the history of jerk
Do you know where or when Jerk began? This question has many different answers, however when I hear Jerk my first thought is a set of spices mixed into meat with a variety of other ingredients.
Jerk is a method of cooking native to the Caribbean, where meat is dry rubbed or wet marinated with a mixture of spices.
In Jamaican history it is common knowledge that jerk was started in the mountains by the Maroons. The technique used to preserve the meat was adapted by the Taino/Arawak. Initially the meat used was wild boar or hog.
These were the first settlers after the British invasion into Jamaica in 1655. To be the islands first Jamaican Maroons.
The Maroons were forced to use what they had in their environment by adapting the habitat. By using herbs and spices available to them on the island such as scotch bonnet pepper, which is responsible for the distinctive heat found in Caribbean Jerk.
Techniques used for jerking originated during the seventeenth century and evolved from using pit fires then to the oil barrel halves we use now. The cooking methods rapidly changed including wood burning oven, which enhances the spices throughout the meat and create a smokey crispy exterior to the dish.
Jamaican jerk sauce was mainly developed from the Maroons, by using slow cooked wild hog and grounded seasoning, over a pimento wood oven. This was native to Jamaica at that time and an important ingredient in the taste. It has been modified over the centuries and been influenced by other cultures.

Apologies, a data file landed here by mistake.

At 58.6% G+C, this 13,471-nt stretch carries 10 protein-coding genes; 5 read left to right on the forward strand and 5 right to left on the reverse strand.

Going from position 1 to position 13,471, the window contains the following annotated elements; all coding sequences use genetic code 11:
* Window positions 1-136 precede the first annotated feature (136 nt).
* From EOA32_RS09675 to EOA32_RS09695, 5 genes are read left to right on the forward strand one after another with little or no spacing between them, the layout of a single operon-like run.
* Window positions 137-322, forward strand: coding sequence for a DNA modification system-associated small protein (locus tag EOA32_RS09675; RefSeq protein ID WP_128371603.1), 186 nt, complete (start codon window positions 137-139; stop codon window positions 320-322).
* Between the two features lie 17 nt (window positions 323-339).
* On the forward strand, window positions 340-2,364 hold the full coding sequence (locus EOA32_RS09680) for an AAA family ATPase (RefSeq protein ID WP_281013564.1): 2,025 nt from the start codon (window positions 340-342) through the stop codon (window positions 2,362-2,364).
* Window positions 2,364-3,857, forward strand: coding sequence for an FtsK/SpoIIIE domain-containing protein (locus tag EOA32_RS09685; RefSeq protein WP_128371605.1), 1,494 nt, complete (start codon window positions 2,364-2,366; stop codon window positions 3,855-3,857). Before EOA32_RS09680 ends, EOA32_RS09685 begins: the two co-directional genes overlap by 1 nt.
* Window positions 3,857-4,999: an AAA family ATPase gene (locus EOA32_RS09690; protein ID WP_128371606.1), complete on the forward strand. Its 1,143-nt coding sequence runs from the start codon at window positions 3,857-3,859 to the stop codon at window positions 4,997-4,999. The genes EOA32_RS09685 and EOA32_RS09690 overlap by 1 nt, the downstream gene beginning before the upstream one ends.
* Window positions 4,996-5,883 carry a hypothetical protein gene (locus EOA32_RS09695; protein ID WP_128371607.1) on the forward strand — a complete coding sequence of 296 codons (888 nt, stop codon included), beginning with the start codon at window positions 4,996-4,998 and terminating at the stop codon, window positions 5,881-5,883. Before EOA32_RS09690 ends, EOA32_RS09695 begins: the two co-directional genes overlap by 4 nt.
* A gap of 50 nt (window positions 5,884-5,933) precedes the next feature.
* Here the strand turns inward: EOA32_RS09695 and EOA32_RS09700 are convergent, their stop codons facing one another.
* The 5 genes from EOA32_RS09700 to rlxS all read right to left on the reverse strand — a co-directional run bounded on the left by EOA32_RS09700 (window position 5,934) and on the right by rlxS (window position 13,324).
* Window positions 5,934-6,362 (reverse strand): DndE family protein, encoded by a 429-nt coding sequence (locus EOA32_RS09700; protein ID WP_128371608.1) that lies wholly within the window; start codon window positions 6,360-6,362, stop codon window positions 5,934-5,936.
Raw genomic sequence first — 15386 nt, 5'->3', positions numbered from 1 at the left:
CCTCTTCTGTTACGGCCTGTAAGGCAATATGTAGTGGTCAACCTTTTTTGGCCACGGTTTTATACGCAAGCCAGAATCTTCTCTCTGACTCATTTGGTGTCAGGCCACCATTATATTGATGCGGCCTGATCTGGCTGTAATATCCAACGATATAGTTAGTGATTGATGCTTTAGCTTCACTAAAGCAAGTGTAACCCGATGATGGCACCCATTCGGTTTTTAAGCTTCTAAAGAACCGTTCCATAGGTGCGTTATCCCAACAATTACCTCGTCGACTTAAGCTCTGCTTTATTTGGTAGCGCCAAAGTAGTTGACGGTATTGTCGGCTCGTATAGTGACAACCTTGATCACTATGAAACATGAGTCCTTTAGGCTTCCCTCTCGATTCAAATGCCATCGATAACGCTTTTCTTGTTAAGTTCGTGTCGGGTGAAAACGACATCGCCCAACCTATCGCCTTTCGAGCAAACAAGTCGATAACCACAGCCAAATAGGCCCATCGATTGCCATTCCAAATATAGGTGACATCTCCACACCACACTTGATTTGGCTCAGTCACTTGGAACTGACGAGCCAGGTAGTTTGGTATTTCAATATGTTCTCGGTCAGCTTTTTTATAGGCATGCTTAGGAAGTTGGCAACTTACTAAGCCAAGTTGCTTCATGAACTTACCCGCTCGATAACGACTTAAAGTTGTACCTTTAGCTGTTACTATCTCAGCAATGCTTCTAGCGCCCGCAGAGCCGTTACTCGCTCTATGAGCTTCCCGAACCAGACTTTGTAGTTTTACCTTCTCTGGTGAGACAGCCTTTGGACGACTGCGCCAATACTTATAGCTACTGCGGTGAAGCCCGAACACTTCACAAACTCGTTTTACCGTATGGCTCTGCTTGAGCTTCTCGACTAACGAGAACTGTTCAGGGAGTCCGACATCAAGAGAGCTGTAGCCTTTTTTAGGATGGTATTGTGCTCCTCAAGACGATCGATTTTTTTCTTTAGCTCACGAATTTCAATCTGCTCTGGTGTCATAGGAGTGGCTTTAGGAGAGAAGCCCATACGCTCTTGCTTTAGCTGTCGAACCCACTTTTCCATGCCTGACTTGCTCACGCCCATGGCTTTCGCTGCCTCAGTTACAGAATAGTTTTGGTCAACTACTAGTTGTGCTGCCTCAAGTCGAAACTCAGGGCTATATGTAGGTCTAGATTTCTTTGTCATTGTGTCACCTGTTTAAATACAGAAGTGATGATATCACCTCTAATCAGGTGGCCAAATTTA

At Cottons we use a variety of spices with dry and wet rub marinade on our meats. For a period of 24 hours, before roasting slowly for a delicate smokey flavor. For our spicier meats we add the red bell scotch bonnet, classed as one of the strongest peppers in the world.
Our famous jerk sauce is slow cooked for a period of 8 hours, giving you that strong flavor that bursts in your mouth.
The range of dishes that include Jerk include; Ebony Wings, Mixed Jerk Platter right down to the marinated vegetables.
Jerk cooking and seasoning have followed the Caribbean diaspora all over the world. Forms of jerk can now be found in the production of dishes in restaurants almost anywhere. A significant population of Caribbean descent exists across the world and bring their authentic traditions of cooking and cultural flare to places, such as the United Kingdom, Canada, the United States or even the French Caribbean.
By Mara Mullings